30 Oct 2014

No plans to change evidence storage

7:39 pm on 30 October 2014

The police have no plans to review systems for checking evidence in and out of police hands despite a former top cop today admitting stealing and dealing drugs stored at a police station.

Mike Blowers in court.

Mike Blowers in court. Photo: Northern Advocate

Earlier today, former Whangarei police officer Mike Blowers, 50, pleaded guilty in the High Court at Whangarei to stealing methamphetamine from police storage units and passing it on to a dealer for profit.

Blowers signed the meth out of the Whangarei Police Station for a day and returned it but it was later found to be cut with salt, its purity reduced from 89 to 28 percent.

In 2011, drugs stored at the Huntly police station went missing. However, an investigation had been unable to determine what happened to them and no one had been charged.

Despite both charges, Assistant Police Commissioner Allan Boreham told Checkpoint a nationwide review is not needed.

"There are systems and processes in place to make sure that we can have confidence in the system," he said.

"Obviously, though, and this is why we're incredibly disappointed, a level of trust is required. It's how we do business."

Mr Boreham was unable to explain what would trigger a nation review of how police dealt with seized drugs.

Arthur Fairley , defence lawyer for Mike 

Arthur Fairley Photo: RNZ / Lois Williams

Blowers' defence lawyer Arthur Fairley said fresh evidence about who had handled the bag of meth his client was accused of stealing from Whangarei police station had come to light on Tuesday night.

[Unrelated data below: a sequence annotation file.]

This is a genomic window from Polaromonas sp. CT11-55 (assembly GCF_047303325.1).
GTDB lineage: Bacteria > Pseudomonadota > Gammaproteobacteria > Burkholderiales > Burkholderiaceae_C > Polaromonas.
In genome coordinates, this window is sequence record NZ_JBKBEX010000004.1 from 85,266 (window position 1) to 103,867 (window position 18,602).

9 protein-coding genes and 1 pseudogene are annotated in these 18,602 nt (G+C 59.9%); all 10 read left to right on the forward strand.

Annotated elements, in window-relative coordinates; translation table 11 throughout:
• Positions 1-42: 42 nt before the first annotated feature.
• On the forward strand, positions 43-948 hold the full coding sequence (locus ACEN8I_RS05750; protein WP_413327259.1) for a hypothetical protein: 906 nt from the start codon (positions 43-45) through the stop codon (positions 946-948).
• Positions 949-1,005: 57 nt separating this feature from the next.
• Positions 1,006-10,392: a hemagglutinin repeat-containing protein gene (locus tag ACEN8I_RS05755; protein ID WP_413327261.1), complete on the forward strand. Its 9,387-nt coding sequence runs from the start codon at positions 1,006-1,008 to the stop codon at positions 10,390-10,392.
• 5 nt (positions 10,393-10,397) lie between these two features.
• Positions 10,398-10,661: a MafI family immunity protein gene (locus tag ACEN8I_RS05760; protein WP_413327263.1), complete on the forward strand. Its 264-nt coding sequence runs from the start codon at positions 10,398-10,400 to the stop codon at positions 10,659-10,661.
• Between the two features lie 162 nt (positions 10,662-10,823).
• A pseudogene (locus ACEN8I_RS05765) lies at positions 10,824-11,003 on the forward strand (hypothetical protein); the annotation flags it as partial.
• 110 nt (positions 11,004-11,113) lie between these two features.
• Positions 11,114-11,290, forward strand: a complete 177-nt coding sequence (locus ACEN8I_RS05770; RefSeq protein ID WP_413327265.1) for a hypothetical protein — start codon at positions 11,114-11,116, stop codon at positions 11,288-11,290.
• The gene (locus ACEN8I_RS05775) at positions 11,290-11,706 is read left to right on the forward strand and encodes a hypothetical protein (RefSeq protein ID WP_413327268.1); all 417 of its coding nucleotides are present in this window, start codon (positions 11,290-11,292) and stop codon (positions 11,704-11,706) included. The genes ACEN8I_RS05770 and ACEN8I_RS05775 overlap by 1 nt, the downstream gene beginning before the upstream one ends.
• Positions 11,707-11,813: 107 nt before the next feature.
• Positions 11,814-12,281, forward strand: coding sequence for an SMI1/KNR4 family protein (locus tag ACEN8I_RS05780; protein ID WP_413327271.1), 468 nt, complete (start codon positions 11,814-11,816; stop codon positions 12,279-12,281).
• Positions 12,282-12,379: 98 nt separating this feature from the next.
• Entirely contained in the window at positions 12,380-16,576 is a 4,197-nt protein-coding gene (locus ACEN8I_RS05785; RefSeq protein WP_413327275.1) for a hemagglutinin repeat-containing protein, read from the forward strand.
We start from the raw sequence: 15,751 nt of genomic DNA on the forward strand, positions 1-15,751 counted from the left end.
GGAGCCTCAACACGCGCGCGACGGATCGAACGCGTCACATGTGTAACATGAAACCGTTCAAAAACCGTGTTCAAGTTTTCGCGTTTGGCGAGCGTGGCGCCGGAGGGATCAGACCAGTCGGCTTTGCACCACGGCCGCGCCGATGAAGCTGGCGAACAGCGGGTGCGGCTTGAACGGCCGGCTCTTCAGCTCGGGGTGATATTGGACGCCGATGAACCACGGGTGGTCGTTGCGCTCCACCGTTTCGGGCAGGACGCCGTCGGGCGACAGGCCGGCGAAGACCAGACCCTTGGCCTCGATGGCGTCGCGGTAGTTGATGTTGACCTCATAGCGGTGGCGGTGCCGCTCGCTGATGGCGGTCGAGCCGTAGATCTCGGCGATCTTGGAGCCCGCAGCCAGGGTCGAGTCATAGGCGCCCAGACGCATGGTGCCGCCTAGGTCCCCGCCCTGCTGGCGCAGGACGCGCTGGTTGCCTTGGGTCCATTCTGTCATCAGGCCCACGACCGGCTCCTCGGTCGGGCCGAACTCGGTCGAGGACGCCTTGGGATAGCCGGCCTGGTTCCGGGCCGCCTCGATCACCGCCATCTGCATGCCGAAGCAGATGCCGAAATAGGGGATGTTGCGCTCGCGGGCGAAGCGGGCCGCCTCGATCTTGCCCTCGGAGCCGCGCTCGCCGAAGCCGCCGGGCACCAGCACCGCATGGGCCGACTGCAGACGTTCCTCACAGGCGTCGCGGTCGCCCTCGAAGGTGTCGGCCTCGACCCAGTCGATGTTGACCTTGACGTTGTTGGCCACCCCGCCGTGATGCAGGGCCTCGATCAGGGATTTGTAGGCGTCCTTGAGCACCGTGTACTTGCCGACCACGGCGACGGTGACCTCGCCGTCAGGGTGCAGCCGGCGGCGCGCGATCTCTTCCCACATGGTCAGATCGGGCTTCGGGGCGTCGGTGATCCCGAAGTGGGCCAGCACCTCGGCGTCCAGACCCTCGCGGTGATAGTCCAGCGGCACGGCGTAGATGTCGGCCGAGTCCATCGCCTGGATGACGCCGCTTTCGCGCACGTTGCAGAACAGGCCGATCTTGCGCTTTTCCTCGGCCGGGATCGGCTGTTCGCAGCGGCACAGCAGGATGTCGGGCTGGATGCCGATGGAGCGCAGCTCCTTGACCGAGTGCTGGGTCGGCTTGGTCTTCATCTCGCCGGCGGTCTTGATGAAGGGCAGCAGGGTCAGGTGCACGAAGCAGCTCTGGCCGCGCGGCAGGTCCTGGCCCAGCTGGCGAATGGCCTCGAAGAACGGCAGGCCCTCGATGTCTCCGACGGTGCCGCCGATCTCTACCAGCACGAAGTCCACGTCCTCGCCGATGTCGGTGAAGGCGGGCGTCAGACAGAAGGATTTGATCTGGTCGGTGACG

Mr Fairley said after scrutinising that evidence, he advised Blowers to change his plea.

"It was evidence that affected the chain of where the methamphetamine moved from A to B to C," Mr Fairley said.

"As a result of that fresh evidence - which I stress was shown only to the defence on Tuesday evening - I told Mr Blowers that that was unanswerable."

The former detective sergeant - who led countless drug raids during his 20 years in the police - stood in the dock with his head bowed.

Mr Fairley said his client was aware of how many people he had disappointed, and was ashamed of himself.

"He was a serving police officer for an awful long time before he fell from grace. This is a human situation, it's not black and white, and he's dreadfully upset.

"He understands how he's let himself down, his family down and, importantly, his policing community down."

Blowers pleaded guilty to two charges: one of stealing the methamphetamine, and a representative charge of supplying a dealer over a period of 13 months.

The Crown dropped a third charge of supplying cannabis.

Blowers was released on bail under strict conditions, to appear for sentencing in four weeks.

The judge warned him to expect a number of years in prison.

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